At this point, we can’t really say Android is the most secure platform today. It’s not. There is no such thing as a perfect OS. There are plenty of things to like about Google’s mobile operating system. We’re just not fans of the bugs and issues that need frequent checking and fixing. The tech giant releases monthly Android Security Bulletin but sometimes, the fixes and patches are not enough. The latest thing that must be fixed is “zero-day”— an unpatched vulnerability in Android that is currently attacking in the real world.
The Android OS kernel code carries the vulnerability. What it does is help a hacker gain root access to a phone. It is said to have been patched back in December 2017 (v 3.18, 4.14, 4.4, and 4.9). Those were the only fixed versions but newer ones were discovered to be vulnerable still, unfortunately.
Mainly, those smartphones running at least Android 8.0 and later have been affected according to researchers from Google. A number of phones have seen the vulnerability including Android 9 and Android 10-powered Pixel 2, Huawei P20, Xiaomi Redmi 5A and Redmi Note 5, Xiaomi A1, Moto Z3, Oppo A3, Oreo LG phones, and Samsung Galaxy S7/S8/S9.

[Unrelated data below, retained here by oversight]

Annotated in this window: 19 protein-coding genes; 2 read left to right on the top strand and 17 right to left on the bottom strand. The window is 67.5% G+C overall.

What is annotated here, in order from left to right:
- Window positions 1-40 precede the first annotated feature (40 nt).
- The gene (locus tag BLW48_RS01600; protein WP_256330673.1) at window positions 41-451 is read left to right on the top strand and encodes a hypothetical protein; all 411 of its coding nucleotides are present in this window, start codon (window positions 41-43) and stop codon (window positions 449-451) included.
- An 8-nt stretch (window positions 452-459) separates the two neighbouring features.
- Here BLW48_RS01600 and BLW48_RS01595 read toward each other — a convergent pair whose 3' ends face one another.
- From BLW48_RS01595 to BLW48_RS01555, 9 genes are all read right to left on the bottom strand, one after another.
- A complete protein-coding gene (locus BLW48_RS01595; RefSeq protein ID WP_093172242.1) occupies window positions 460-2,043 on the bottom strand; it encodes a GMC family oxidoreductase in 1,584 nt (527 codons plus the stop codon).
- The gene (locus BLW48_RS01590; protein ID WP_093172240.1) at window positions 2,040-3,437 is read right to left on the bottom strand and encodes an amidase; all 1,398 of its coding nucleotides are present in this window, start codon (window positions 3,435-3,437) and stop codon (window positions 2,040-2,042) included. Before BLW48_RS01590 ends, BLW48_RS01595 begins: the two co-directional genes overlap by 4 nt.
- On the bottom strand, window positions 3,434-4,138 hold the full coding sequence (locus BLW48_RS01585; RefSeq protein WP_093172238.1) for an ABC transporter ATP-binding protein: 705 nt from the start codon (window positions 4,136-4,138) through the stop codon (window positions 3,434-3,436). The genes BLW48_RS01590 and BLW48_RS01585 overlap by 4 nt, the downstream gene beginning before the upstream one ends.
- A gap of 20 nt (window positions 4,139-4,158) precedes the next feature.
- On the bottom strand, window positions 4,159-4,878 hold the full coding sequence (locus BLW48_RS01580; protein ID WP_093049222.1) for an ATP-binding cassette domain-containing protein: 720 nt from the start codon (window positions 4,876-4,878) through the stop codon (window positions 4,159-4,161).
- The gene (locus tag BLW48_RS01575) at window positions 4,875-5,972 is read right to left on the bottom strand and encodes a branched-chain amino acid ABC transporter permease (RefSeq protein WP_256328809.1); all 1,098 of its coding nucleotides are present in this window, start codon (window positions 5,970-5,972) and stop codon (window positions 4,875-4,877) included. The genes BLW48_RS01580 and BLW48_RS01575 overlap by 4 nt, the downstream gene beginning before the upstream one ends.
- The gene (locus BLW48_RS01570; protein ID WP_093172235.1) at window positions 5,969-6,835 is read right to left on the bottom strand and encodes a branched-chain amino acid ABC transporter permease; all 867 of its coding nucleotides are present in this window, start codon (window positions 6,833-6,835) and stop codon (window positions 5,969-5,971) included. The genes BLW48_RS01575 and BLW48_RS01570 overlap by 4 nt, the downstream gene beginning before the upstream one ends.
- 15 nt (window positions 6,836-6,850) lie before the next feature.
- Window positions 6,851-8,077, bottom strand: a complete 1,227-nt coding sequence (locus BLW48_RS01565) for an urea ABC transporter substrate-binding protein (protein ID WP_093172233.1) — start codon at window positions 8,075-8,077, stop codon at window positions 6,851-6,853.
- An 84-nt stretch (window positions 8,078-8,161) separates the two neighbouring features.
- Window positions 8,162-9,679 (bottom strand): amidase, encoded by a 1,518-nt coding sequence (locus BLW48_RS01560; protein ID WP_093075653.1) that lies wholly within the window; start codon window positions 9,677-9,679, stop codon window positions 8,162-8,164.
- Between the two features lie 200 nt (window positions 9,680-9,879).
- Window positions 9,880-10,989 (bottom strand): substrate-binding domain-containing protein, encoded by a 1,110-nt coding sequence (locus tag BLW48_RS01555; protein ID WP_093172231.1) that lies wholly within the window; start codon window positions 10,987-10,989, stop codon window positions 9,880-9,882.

This particular vulnerability is strong in the sense that it only “requires little or no per-device customization” as per Google. The zero-day bug is being tracked now HERE. Check for any updates about CVE-2019-2215.
Google’s Project Zero team has been looking into this issue. It’s been tracking the bug and is hoping it’s fixed soon. The Android Common Kernel already has the patch available.
A bit of good news: Pixel 3 and 3a phones are safe. They are not vulnerable to the issue. That’s refreshing but an Android Open Source Project representative said, “This issue is rated as High severity on Android and by itself requires installation of a malicious application for potential exploitation”.